Federal Tech Priorities in the Next Administration Will Not Change

Lloyd McCoy Jr.

By Lloyd McCoy, Market Intelligence Senior Manager

Regardless of changes in administration, count on federal government priorities staying steady over the next four years. You can look for continued focus on data use, the cloud and government procurement, as well as supply chain securityparticularly for emerging technologies like 5G.

Why? Many IT initiatives have been codified by laws.

For example, both the SECURE Technology Act and recent National Defense Authorization Act require the federal government to reduce supply chain threats and set criteria for products that may pose risks to the government. For vendors, it’s more important than ever to be able to trace exactly where your products originate.

The Modernizing Government Technology Act (MGT) allows agencies to apply money to IT modernization programs through working capital funds. The Technology Modernization Fund lets agencies borrow for emergency modernization projects. Vendors would be well advised to pay attention to what agencies are doing here to understand procurement goals.

Another piece of IT legislation that’s here to stay is FITARA. This act gives federal CIOs more discretion in agency IT spending. Vendors should pay attention to how agencies score in their quarterly report cards on data center consolidation, risk assessment, IT modernization and IT savings. These scorecards can help you plan your sales strategy.

Also unlikely to change are strategies for artificial intelligence, machine learning and data centricity. Agencies have been told to “promote sustained investment in AI R&D,” which will mean a prioritization of funding for artificial intelligence research.

Data centricity goals across government will demand vendors to engage with federal customers on how their solutions can secure data, display an audit trail and improve information storage and retrieval.

“Cloud Smart” is also here to stay. Agencies should have the flexibility to choose which cloud solution — public, private, hybrid or multi-cloud — will meet their needs. And given current circumstances, remote work will likely grow, making cloud more important still. Agencies will be wrestling with technology requirements in the growing shift toward hybrid work arrangements.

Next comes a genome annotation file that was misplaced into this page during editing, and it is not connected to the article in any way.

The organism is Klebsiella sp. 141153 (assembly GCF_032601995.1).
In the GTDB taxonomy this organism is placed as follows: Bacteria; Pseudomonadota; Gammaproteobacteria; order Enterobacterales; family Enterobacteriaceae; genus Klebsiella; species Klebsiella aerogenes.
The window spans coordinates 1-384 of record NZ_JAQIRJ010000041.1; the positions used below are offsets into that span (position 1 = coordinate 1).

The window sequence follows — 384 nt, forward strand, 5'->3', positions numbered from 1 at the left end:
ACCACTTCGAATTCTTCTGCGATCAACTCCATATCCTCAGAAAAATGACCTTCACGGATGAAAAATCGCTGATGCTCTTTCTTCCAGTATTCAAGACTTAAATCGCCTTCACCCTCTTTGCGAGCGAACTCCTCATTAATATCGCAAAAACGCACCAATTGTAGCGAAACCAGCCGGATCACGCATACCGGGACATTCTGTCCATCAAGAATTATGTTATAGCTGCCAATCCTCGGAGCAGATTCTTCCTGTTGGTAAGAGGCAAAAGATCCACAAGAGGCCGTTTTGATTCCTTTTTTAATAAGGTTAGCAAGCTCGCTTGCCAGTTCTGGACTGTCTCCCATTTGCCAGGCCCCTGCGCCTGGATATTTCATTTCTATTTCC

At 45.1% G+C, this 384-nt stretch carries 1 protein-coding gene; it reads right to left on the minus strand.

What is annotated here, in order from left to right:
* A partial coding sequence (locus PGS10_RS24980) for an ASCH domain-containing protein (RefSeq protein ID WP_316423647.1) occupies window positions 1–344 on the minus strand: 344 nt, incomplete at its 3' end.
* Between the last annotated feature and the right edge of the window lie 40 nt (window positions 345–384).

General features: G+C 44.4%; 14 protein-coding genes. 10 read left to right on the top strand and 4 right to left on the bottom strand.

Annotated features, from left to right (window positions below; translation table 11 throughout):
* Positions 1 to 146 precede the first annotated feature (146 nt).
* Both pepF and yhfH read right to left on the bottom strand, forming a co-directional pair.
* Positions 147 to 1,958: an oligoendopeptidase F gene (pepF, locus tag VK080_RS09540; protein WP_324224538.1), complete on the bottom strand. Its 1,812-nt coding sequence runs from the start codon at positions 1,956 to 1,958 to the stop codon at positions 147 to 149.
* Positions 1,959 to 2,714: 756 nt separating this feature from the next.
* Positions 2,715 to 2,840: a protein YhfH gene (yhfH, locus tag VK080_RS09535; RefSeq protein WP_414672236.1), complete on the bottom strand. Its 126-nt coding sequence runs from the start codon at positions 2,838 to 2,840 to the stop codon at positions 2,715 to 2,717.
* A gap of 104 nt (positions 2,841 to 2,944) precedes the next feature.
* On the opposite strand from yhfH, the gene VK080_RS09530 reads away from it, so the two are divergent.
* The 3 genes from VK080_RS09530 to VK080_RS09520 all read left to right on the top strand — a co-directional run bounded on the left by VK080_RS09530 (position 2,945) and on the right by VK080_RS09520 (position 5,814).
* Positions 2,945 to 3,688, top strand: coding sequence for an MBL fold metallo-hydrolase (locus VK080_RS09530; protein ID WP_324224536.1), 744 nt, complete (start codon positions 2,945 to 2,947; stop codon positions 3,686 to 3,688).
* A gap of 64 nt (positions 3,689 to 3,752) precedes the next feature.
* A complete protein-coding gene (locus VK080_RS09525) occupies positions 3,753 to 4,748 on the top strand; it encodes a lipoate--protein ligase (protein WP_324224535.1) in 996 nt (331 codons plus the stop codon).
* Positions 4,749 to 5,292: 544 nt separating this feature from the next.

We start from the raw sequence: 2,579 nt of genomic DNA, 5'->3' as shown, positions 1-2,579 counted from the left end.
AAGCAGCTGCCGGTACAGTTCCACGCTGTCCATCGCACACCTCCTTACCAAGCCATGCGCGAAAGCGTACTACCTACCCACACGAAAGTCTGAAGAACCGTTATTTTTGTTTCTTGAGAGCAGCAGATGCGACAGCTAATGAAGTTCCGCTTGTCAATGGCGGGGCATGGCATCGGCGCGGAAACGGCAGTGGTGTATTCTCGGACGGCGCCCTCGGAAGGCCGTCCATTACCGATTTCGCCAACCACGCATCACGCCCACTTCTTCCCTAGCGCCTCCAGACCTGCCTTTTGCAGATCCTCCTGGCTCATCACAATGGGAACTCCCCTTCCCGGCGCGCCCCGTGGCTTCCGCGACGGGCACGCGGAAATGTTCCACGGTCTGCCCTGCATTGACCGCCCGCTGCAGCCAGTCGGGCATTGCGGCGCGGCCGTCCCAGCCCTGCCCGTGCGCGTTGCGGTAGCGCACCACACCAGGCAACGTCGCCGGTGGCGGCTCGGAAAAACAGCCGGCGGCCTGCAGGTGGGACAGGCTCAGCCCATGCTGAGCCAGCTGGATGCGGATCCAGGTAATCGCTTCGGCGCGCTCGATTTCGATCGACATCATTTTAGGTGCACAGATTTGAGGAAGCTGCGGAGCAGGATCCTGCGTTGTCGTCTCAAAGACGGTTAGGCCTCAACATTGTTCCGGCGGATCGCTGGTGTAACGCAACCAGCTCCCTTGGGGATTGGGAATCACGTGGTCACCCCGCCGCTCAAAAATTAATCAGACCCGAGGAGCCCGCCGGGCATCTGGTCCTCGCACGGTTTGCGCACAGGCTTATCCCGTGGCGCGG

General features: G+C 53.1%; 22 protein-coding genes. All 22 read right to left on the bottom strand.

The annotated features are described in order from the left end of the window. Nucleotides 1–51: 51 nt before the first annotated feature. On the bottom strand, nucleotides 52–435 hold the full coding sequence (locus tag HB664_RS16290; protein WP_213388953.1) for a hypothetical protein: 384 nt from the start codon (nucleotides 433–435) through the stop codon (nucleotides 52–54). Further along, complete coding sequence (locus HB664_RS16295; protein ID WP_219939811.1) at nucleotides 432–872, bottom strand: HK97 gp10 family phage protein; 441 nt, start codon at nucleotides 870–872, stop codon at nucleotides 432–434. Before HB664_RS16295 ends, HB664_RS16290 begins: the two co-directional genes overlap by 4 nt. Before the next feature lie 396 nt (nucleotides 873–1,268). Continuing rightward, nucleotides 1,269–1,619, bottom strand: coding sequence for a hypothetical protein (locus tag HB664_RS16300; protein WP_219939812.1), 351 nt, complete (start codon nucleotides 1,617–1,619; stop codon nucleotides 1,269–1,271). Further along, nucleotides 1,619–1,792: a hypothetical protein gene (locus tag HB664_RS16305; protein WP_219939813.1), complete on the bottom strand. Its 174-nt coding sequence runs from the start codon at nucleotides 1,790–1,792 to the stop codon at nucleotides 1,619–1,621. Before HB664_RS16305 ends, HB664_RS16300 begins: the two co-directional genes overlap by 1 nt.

Finally, GSA’s Multiple Award Schedule (MAS) consolidation will continue, as GSA enters Phase Three of the program. Through MAS, GSA Schedule contractors provide over 10 million different supplies, products and services, translating to some $33 billion in transactions each year. Other Transaction Authorities (OTAs) also will continue as a way to cut through procurement red tape, and to help nontraditional suppliers provide innovative technology to agencies.

It’s as we’ve always said: Agencies need help from technology partners to ensure there are no gaps in mission delivery. So vendors need to show total cost of ownership, and how modernization plans translate to cost savings later.

Initiatives like AI/ML, Cloud Smart, and an overall focus on infrastructure modernization will be in play for the next four years and beyond. Vendors prepared to respond to those initiatives will be poised for success.

Don’t miss immixGroup’s latest Market Intelligence on-demand webinars:

This blog is adapted from an article that originally ran in Washington Technology. For that article, follow this link.

 

About Lloyd McCoy Jr.
Lloyd McCoy is a manager on immixGroup’s Market Intelligence organization. He has a M.S. in Strategic Intelligence from the National Intelligence University, a M.A. in Public Policy and a B.A. in Political Science, both from the University of Maryland. Lloyd leads the commercial arm of the Market Intelligence team, leveraging market analysis and purchasing trends to help Arrow’s suppliers and partners shorten their sales cycles. Prior to joining immixGroup, Lloyd was a senior analyst in the Intelligence Community for eight years, serving in a variety of senior analytic and project management positions in the U.S. and abroad.

Leave a Reply

Fill in your details below or click an icon to log in:

WordPress.com Logo

You are commenting using your WordPress.com account. Log Out /  Change )

Google photo

You are commenting using your Google account. Log Out /  Change )

Twitter picture

You are commenting using your Twitter account. Log Out /  Change )

Facebook photo

You are commenting using your Facebook account. Log Out /  Change )

Connecting to %s

%d bloggers like this: